Recipients might be required to make available to ACF pre-award review and procurement documents, such as request for proposals or invitations for bids, independent cost estimates, etc.
Whenever the applicant intends to delegate part of the project to another agency, the applicant must provide a detailed budget and budget narrative for each delegate agency, by agency title, along with the required supporting information referred to in these instructions.
Enter the total of all other costs. Such costs, where applicable and appropriate, may include but are not limited to insurance, food, medical and dental costs (noncontractual), professional services costs, space and equipment rentals, printing and publication, computer use, training costs, such as tuition and stipends, staff development costs, and administrative costs.
Justification: Provide computations, a narrative description and a justification for each cost under this category.
Description: Total amount of indirect costs. This category should be used only when the applicant currently has an indirect cost rate approved by the Department of Health and Human Services (HHS) or another cognizant Federal agency.
Justification: An applicant that will charge indirect costs to the grant must enclose a copy of the current rate agreement. If the applicant organization is in the process of initially developing or renegotiating a rate, upon notification that an award will be made, it should immediately develop a tentative indirect cost rate proposal based on its most recently completed fiscal year, in accordance with the cognizant agency's guidelines for establishing indirect cost rates, and submit it to the cognizant agency. Applicants awaiting approval of their indirect cost proposals may also request indirect costs. When an indirect cost rate is requested, those costs included in the indirect cost pool should not also be charged as direct costs to the grant. Also, if the applicant is requesting a rate which is less than what is allowed under the program, the authorized representative of the applicant organization must submit a signed acknowledgement that the applicant is accepting a lower rate than allowed.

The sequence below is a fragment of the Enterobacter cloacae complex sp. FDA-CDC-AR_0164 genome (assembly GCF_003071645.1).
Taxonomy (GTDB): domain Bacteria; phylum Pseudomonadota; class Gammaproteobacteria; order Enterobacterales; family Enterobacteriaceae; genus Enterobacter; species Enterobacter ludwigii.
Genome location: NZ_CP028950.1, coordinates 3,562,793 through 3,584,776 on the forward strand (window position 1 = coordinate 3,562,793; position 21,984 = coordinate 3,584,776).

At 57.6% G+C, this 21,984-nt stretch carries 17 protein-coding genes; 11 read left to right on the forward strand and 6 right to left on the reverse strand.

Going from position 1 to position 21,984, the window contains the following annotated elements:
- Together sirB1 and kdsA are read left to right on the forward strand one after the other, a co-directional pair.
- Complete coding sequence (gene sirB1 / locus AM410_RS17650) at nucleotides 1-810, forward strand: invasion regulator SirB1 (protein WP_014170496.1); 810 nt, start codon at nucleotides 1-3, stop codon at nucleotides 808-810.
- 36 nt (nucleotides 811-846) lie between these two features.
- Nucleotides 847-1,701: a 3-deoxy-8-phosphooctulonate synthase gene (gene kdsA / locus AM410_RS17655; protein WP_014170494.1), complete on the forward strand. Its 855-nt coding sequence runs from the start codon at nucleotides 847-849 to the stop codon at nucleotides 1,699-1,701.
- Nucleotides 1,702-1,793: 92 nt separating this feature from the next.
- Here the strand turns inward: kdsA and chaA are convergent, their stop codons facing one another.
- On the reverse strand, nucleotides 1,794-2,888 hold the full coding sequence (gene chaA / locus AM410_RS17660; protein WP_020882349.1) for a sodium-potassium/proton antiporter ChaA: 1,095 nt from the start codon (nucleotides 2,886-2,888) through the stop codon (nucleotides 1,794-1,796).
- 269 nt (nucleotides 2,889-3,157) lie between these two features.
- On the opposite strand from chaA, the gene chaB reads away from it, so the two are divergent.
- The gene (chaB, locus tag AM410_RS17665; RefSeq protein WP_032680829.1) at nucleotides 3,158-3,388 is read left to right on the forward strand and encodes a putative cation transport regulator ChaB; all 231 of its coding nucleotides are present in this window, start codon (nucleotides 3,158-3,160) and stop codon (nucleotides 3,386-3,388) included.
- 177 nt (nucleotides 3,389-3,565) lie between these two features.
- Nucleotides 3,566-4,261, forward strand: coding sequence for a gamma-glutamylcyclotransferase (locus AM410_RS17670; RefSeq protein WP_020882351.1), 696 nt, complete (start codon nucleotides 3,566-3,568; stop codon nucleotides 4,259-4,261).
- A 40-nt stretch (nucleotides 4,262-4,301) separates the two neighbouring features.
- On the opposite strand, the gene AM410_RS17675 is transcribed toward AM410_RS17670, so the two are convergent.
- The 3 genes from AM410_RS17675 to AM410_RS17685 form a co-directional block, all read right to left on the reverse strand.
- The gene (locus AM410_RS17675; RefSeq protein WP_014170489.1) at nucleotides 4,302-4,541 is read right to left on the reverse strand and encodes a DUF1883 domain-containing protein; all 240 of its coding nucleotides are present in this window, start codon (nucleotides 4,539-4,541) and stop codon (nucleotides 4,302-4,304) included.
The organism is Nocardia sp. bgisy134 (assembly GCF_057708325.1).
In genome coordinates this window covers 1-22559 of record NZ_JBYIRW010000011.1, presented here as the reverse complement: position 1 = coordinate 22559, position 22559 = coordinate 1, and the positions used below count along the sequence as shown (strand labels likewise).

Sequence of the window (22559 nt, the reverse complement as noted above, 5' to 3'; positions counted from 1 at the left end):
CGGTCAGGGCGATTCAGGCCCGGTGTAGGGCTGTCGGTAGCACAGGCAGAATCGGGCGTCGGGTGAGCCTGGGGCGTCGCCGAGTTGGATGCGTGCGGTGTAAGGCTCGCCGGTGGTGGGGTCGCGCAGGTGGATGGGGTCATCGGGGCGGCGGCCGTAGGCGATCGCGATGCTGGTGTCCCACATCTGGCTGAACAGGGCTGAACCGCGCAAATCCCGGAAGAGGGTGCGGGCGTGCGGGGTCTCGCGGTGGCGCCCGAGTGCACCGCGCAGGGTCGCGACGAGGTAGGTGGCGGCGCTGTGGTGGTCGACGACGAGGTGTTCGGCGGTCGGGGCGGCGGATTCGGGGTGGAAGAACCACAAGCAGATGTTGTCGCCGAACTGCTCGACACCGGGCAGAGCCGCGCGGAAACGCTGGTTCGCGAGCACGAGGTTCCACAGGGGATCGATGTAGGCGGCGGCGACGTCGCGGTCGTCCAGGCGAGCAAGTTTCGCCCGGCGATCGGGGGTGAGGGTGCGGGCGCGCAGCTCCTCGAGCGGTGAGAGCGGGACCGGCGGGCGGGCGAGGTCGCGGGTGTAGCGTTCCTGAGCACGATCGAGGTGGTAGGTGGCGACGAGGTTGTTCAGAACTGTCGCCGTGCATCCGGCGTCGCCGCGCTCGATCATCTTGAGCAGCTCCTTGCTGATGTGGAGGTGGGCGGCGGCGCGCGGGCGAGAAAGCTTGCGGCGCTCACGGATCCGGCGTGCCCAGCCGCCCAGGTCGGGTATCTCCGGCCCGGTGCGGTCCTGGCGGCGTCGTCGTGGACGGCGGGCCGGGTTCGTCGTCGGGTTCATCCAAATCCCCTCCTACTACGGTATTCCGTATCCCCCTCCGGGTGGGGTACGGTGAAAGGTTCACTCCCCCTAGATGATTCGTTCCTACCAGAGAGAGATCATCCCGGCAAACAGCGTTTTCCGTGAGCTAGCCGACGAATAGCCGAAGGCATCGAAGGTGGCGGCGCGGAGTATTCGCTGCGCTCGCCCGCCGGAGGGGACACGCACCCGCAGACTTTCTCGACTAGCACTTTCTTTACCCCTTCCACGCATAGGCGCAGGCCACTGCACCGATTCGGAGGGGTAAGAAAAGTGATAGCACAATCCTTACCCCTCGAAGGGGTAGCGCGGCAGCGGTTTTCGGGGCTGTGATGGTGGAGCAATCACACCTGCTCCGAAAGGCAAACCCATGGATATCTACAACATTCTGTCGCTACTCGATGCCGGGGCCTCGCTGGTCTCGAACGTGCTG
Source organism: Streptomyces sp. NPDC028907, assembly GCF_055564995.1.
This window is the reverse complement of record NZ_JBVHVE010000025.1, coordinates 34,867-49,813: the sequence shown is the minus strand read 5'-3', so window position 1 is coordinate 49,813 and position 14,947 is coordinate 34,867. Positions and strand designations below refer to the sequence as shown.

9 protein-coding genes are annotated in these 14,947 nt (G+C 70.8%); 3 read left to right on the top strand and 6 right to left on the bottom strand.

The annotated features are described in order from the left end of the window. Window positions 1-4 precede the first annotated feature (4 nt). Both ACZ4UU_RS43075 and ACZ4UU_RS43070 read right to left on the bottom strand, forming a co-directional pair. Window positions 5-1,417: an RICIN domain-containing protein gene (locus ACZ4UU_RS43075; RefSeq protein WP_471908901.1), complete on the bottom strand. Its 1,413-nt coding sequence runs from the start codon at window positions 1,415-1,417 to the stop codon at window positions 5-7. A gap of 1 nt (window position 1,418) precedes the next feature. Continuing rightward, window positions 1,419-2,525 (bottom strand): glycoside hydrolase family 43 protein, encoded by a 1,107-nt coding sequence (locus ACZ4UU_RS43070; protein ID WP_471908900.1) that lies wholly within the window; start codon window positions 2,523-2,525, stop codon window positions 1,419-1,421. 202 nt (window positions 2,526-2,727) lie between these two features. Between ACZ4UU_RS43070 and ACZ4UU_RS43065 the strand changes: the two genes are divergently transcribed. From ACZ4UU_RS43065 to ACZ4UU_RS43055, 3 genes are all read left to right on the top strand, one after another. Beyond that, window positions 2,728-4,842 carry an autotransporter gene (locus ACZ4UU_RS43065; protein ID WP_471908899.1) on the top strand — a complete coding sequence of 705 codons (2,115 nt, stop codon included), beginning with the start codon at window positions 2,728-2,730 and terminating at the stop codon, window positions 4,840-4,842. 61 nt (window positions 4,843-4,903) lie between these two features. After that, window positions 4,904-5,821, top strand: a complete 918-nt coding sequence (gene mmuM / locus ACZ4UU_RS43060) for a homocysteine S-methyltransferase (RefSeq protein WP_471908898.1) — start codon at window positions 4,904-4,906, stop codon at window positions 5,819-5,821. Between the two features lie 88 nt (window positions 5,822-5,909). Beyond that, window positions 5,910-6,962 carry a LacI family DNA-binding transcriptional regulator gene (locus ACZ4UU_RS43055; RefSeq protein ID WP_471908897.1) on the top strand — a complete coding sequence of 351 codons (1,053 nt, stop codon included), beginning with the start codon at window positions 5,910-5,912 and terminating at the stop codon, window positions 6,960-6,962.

Description: The estimated amount of income, if any, expected to be generated from this project.
Justification: Describe the nature, source and anticipated use of program income in the budget or refer to the pages in the application which contain this information.
The following evaluation criteria appear in weighted descending order. The corresponding score values indicate the relative importance that ACF places on each evaluation criterion; however, applicants need not develop their applications precisely according to the order presented. Application components may be organized such that a reviewer will be able to follow a seamless and logical flow of information (i.e., from a broad overview of the project to more detailed information about how it will be conducted).